Consider two bars of 4/4 time. With conventional divisive rhythm this would be viewed as 8 crotchets divided into two groups of 4. (Count 1,2,3,4 twice). With additive rhythm, however, the same 8-note group can be arranged any way we like. It could be 4+4. It could equally be 5+3, or 3+2+3, or 6+2,or 1+3+2+2, or any other combination of 8 we choose.
There are over 100 different ways in which these eight basic beats could be realised. And once variations in density, hemiola, tonal contrasts and so forth are taken into account, the possibilities are infinite. And that's just for two simple bars of 4/4 time!
To summarise, the distinguishing feature between additive and divisive rhythm is that with divisive rhythm (Western music), although the beats can be divided up into smaller notes, the same beat and counting scheme is used for all instruments; ie. they all follow the bar lines. With additive rhythm, however, although pulses can be divided (ie. made denser) there is absolutely no reason why these subdivisions should follow an overall counting scheme. Pulses are strung together to make the desired rhythmic structures, and any rhythmic figure can be longer or shorter, less dense or more dense, than any other. Conventional bar lines are thus virtually meaningless. They may be useful for notating the cyclical rhythmic figure for any one instrument, but may well be irrelevant for others.
Performers have to be able to 'internalise' the time span and follow it without error, no matter how much the particular figure they are playing may be divided, added to, or varied in density. It is, after all, the only major reference point. If this doesn't happen, the music very rapidly falls apart.
In African music, because it can be difficult for musicians to internalise the time span, it is usual to 'externalise' the basic pulse in some way - either with handclaps, a cowbell, sticks, or some other percussive instrument. This figure is known as the time line, and is the foundation of the music. It is analogous to the drone used in Indian music, or to the chord sequence that a jazz band improvises over. The time line can be simple and straightforward (regular clapping), or it can be a more complex repeating rhythmic sequence. Generally, though, it is kept short (4 or 5 notes) and played by one or two easily heard instruments, such as handclaps, cowbell, or tambourine.
In African music, an instrument can be assigned a different or similar rhythmic figure to any other, and is related in some way to the time line. Rhythms and instruments can be arranged so that they interlock. For example. Instrument A may start playing one pattern. A few moments later Instrument B will start playing the same pattern, followed by Instrument C. This creates a 'canon' or 'round' effect like that produced by groups of children singing 'Three Blind Mice'. Although each group is concentrating on singing its own tune, eventually a rudimentary harmony is built up. By the same token, giving the same rhythmic figure different points of entry creates similarly interlocking rhythmic structures. This procedure is called spacing, and gives rise to two important effects - 'crossrhythms' and 'polyrhythms'.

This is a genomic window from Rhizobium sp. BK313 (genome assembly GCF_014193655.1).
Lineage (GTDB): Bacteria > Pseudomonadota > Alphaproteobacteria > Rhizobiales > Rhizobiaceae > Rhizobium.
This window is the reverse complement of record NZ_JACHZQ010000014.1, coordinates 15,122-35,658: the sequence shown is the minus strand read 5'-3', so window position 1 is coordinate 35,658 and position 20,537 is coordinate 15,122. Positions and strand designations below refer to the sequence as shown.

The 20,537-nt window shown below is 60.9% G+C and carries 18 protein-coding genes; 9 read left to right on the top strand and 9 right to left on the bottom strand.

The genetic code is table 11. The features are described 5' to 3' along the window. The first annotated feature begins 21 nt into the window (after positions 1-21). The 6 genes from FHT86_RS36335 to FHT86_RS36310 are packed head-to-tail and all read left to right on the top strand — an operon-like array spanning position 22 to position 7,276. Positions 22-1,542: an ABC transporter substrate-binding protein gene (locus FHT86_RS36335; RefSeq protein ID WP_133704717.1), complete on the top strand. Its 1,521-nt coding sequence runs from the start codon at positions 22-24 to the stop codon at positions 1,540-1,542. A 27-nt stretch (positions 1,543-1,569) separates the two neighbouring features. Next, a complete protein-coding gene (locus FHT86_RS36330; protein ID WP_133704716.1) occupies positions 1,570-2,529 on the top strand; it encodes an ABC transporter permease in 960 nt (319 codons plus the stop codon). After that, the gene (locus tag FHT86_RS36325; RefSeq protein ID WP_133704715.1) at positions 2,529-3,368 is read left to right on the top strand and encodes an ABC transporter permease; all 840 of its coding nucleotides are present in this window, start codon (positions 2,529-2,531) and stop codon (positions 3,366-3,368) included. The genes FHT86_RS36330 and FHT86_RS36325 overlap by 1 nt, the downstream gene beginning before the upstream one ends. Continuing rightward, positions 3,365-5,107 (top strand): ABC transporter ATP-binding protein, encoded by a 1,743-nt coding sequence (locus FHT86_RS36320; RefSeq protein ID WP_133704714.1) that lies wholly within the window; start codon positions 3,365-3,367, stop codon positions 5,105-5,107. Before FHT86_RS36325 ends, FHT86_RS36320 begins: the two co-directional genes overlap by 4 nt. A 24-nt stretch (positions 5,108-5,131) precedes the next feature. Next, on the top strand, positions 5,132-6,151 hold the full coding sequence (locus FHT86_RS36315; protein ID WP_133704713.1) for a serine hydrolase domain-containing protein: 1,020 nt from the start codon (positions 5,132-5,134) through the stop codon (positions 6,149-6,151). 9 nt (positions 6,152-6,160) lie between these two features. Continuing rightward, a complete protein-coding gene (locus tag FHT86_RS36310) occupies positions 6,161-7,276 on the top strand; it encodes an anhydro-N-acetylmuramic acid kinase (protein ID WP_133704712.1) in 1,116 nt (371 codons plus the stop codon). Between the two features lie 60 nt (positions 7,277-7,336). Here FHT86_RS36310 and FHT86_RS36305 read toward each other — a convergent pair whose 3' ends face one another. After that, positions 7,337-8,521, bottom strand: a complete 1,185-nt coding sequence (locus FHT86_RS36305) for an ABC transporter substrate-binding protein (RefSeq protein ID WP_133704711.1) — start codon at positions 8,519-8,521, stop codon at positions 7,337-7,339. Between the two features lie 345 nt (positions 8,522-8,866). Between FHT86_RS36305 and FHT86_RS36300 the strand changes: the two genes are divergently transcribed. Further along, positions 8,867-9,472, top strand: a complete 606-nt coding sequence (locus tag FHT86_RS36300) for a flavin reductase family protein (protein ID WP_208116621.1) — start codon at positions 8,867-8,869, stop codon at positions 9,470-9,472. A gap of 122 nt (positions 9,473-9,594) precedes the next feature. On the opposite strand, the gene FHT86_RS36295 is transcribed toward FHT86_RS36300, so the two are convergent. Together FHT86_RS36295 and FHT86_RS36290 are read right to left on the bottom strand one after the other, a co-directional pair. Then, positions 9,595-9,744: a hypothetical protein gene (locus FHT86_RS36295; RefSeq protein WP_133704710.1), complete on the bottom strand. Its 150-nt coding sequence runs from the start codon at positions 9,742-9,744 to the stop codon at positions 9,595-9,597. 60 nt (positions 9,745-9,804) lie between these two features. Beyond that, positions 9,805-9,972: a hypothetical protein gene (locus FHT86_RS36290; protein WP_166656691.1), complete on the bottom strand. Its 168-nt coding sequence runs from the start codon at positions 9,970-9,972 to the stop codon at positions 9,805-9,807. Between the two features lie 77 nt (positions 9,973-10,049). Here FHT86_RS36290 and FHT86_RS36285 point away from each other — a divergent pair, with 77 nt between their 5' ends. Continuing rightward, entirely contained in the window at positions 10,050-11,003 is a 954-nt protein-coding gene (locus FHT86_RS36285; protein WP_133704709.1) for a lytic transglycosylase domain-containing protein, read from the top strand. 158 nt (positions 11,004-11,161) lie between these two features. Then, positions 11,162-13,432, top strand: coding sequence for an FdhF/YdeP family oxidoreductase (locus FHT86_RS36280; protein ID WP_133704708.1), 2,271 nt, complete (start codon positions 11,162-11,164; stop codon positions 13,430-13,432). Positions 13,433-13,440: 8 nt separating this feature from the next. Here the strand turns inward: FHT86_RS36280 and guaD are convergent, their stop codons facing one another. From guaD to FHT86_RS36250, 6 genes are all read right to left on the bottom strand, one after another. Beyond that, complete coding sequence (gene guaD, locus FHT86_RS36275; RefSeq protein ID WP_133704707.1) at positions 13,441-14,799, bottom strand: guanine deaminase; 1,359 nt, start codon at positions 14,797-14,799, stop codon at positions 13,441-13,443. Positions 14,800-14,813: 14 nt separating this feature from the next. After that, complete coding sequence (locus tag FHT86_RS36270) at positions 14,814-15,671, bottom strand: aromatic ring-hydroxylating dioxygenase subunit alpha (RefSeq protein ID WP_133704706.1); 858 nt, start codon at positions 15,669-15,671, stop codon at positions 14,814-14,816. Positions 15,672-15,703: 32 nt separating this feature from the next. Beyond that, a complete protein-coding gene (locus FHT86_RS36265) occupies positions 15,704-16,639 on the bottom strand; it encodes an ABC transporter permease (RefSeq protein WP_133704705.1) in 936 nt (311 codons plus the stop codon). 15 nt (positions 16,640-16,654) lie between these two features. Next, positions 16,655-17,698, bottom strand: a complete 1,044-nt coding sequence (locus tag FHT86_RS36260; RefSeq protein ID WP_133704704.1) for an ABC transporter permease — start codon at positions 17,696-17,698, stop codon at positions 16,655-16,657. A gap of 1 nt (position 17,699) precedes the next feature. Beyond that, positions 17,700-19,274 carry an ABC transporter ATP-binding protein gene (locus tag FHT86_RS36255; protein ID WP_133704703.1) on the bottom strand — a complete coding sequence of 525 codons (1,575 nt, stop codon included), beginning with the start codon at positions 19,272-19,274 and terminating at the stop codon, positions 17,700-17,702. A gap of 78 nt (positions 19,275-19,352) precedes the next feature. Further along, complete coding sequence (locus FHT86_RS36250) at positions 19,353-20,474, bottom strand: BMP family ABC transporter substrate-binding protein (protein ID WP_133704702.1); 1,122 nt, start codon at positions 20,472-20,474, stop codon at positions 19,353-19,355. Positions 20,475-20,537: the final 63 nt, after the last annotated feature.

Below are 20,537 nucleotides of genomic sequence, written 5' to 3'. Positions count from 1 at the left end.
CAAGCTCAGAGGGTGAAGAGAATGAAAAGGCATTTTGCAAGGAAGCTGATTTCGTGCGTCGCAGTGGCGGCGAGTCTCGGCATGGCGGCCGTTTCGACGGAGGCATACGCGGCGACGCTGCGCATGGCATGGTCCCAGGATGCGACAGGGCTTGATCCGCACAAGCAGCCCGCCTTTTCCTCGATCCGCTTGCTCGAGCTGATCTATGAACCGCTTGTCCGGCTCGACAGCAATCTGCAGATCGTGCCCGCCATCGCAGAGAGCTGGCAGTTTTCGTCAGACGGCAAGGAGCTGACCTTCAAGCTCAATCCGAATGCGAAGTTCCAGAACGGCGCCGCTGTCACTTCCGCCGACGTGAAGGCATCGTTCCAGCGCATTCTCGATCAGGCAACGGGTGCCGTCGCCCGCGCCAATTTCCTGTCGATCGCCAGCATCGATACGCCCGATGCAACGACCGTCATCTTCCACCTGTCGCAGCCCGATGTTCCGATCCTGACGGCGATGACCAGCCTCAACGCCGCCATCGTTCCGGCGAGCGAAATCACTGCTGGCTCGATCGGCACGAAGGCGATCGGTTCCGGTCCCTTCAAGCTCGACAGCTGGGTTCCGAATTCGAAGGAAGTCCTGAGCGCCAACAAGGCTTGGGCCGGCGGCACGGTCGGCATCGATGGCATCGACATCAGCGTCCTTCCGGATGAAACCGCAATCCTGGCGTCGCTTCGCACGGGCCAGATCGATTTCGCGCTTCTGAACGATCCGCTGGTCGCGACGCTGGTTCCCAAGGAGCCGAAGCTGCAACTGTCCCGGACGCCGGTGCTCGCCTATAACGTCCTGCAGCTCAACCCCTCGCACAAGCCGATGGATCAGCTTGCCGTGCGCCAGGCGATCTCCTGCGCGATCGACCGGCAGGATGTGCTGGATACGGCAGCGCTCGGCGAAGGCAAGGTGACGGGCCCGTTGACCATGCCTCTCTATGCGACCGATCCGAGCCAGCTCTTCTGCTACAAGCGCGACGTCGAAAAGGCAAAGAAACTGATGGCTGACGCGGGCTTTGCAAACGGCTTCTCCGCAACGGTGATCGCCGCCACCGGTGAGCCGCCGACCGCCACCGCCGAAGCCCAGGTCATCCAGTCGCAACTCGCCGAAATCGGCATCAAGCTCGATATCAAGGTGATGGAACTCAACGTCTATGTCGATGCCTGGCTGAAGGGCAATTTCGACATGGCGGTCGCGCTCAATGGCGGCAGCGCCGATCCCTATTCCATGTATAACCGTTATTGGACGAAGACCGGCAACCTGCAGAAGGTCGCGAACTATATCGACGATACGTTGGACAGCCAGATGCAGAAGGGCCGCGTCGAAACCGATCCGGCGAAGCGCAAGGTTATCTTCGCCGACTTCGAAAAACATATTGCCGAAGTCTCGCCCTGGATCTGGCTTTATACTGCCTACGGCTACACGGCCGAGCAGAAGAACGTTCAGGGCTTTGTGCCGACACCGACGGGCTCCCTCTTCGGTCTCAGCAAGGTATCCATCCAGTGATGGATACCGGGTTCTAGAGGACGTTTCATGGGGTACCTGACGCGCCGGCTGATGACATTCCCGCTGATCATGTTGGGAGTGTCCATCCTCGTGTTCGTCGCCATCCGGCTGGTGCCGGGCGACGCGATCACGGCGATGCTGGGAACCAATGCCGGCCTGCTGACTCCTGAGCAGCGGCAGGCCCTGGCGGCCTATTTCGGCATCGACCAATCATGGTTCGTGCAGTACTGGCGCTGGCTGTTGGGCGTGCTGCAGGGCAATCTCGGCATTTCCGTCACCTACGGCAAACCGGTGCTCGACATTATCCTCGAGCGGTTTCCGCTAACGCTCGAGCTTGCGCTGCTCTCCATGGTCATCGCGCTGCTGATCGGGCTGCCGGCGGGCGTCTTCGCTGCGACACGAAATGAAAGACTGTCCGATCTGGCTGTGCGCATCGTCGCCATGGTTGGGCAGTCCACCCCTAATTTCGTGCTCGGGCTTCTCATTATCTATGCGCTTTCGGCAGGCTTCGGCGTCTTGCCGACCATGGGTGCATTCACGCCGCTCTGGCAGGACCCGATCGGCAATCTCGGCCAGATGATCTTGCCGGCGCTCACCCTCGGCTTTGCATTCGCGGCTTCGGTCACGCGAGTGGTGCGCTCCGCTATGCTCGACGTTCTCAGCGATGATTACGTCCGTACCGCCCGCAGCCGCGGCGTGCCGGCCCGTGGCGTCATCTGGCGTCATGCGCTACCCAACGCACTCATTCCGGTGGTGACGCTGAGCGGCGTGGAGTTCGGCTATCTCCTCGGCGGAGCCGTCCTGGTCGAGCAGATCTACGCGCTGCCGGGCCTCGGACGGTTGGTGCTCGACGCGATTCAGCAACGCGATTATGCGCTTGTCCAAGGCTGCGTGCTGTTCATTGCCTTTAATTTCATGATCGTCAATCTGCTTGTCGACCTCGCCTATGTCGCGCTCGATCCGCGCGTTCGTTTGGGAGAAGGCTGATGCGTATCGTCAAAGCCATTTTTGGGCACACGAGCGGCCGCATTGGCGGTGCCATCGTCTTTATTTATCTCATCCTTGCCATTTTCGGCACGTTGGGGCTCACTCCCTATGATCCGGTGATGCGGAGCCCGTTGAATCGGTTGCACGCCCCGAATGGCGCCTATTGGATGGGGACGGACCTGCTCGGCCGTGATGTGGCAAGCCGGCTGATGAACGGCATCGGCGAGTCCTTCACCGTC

Crossrhythms arise when different pulse divisions of the basic time span are set against each other. The very simplest kind of crossrhythm is that based on two beats set against three (Example 4). At the beginning of the time span the triplets in Line A 'beat against' or 'cross over with' the duple in Line B. Immediately after that the reverse occurs, when the triplets in Line B are playing against the duple in Line A. Very much more complex crossrhythms arise when divisive and additive rhythms are set against each other, and when there are lots of different kinds of note substitutions taking place.
Now for polyrhythms. Consider a situation where one instrument plays in 3/4 time, a second plays in 7/4, and yet another plays in 9/8 time. This is much less complicated than it might at first appear.
A cycle in 3/4 could well be made up of beat 1 on a low tom, beat 2 on a medium tom, beat 3 on a high tom. No problem there. Set that going and consider it our time line. It is nothing more than a three-figure cycle of moderate or medium density.
Now the 7/4 cycle. This could be umm, cha, umm, cha, umm, cha, cha played on (say) snare and cymbal. No problem there either. This is a seven-figure cycle of similar density (crotchets). Get this one going simultaneously with the above 3/4 cycle and let them run. You will notice after a while that you have created a composite rhythm pattern that repeats itself - every seven bars of 3/4, or three bars of 7/4 in fact!